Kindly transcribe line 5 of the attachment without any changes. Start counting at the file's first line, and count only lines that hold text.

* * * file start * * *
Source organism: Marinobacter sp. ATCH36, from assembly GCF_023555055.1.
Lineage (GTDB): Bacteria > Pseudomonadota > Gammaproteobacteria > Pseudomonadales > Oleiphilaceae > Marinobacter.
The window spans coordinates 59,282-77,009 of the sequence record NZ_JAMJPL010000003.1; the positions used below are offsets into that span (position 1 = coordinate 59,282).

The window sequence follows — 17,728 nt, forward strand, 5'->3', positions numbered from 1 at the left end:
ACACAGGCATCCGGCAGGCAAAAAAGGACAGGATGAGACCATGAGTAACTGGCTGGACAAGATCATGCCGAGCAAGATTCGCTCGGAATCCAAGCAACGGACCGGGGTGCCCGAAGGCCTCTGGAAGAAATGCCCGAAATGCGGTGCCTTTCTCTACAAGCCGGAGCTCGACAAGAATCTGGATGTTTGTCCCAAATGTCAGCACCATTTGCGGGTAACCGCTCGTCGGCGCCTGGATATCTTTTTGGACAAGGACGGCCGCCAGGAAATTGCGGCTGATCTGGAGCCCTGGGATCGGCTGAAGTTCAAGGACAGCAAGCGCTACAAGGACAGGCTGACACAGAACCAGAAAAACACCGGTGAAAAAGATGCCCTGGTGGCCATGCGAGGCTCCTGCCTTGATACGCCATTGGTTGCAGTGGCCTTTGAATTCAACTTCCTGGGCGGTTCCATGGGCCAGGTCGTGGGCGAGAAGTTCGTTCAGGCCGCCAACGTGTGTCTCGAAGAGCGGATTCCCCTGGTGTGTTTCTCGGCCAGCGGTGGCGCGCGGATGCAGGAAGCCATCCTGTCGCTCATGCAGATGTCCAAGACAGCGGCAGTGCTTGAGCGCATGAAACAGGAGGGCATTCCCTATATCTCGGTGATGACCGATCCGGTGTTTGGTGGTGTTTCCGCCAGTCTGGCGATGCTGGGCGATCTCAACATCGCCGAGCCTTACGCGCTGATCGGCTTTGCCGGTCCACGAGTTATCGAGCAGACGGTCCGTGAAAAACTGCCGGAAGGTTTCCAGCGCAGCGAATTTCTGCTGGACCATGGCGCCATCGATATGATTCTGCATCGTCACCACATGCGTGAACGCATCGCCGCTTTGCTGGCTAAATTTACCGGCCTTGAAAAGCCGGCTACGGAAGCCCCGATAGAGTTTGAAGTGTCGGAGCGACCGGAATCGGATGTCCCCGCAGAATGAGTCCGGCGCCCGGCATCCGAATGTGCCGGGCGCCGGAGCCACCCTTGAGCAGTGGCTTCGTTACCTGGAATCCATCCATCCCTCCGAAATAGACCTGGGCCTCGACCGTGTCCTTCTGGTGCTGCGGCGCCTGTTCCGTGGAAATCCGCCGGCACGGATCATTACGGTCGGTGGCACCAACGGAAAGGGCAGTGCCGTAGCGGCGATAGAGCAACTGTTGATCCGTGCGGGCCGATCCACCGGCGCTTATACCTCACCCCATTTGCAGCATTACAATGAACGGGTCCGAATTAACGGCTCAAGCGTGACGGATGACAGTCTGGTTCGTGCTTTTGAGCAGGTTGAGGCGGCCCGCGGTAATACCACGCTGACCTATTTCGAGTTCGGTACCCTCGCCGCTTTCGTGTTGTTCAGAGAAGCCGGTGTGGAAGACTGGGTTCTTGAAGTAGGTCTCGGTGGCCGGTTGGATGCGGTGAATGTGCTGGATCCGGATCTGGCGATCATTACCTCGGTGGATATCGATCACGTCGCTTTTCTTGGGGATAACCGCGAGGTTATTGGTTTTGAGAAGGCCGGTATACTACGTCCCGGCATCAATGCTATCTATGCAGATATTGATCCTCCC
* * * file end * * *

ACACAGGCATCCGGCAGGCAAAAAAGGACAGGATGAGACCATGAGTAACTGGCTGGACAAGATCATGCCGAGCAAGATTCGCTCGGAATCCAAGCAACGGACCGGGGTGCCCGAAGGCCTCTGGAAGAAATGCCCGAAATGCGGTGCCTTTCTCTACAAGCCGGAGCTCGACAAGAATCTGGATGTTTGTCCCAAATGTCAGCACCATTTGCGGGTAACCGCTCGTCGGCGCCTGGATATCTTTTTGGACAAGGACGGCCGCCAGGAAATTGCGGCTGATCTGGAGCCCTGGGATCGGCTGAAGTTCAAGGACAGCAAGCGCTACAAGGACAGGCTGACACAGAACCAGAAAAACACCGGTGAAAAAGATGCCCTGGTGGCCATGCGAGGCTCCTGCCTTGATACGCCATTGGTTGCAGTGGCCTTTGAATTCAACTTCCTGGGCGGTTCCATGGGCCAGGTCGTGGGCGAGAAGTTCGTTCAGGCCGCCAACGTGTGTCTCGAAGAGCGGATTCCCCTGGTGTGTTTCTCGGCCAGCGGTGGCGCGCGGATGCAGGAAGCCATCCTGTCGCTCATGCAGATGTCCAAGACAGCGGCAGTGCTTGAGCGCATGAAACAGGAGGGCATTCCCTATATCTCGGTGATGACCGATCCGGTGTTTGGTGGTGTTTCCGCCAGTCTGGCGATGCTGGGCGATCTCAACATCGCCGAGCCTTACGCGCTGATCGGCTTTGCCGGTCCACGAGTTATCGAGCAGACGGTCCGTGAAAAACTGCCGGAAGGTTTCCAGCGCAGCGAATTTCTGCTGGACCATGGCGCCATCGATATGATTCTGCATCGTCACCACATGCGTGAACGCATCGCCGCTTTGCTGGCTAAATTTACCGGCCTTGAAAAGCCGGCTACGGAAGCCCCGATAGAGTTTGAAGTGTCGGAGCGACCGGAATCGGATGTCCCCGCAGAATGAGTCCGGCGCCCGGCATCCGAATGTGCCGGGCGCCGGAGCCACCCTTGAGCAGTGGCTTCGTTACCTGGAATCCATCCATCCCTCCGAAATAGACCTGGGCCTCGACCGTGTCCTTCTGGTGCTGCGGCGCCTGTTCCGTGGAAATCCGCCGGCACGGATCATTACGGTCGGTGGCACCAACGGAAAGGGCAGTGCCGTAGCGGCGATAGAGCAACTGTTGATCCGTGCGGGCCGATCCACCGGCGCTTATACCTCACCCCATTTGCAGCATTACAATGAACGGGTCCGAATTAACGGCTCAAGCGTGACGGATGACAGTCTGGTTCGTGCTTTTGAGCAGGTTGAGGCGGCCCGCGGTAATACCACGCTGACCTATTTCGAGTTCGGTACCCTCGCCGCTTTCGTGTTGTTCAGAGAAGCCGGTGTGGAAGACTGGGTTCTTGAAGTAGGTCTCGGTGGCCGGTTGGATGCGGTGAATGTGCTGGATCCGGATCTGGCGATCATTACCTCGGTGGATATCGATCACGTCGCTTTTCTTGGGGATAACCGCGAGGTTATTGGTTTTGAGAAGGCCGGTATACTACGTCCCGGCATCAATGCTATCTATGCAGATATTGATCCTCCC